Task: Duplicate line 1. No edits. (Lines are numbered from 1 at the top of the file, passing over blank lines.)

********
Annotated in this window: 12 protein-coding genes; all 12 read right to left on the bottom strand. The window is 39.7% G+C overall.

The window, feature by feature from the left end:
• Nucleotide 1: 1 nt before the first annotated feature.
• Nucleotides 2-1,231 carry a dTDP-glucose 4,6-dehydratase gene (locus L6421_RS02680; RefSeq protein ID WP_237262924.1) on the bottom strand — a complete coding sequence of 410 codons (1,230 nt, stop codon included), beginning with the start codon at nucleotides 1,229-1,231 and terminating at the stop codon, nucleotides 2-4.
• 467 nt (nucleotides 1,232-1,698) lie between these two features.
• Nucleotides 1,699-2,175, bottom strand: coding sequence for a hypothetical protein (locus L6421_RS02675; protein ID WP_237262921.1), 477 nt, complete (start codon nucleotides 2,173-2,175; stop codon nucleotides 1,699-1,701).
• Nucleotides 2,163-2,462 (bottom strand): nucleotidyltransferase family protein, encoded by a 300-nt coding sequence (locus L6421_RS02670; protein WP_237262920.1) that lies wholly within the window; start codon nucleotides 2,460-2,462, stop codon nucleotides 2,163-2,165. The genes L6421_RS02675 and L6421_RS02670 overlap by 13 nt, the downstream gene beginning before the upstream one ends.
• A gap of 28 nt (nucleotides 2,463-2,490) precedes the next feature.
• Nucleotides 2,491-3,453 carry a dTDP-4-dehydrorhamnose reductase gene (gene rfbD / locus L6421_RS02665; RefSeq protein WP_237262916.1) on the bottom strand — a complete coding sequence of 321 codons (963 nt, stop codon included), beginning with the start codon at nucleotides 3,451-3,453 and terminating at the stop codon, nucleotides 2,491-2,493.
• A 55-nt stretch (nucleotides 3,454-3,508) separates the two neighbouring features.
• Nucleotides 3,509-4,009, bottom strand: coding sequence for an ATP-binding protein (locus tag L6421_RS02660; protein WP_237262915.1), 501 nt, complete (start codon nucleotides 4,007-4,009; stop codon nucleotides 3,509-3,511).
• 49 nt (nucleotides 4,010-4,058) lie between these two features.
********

Annotated in this window: 12 protein-coding genes; all 12 read right to left on the bottom strand. The window is 39.7% G+C overall.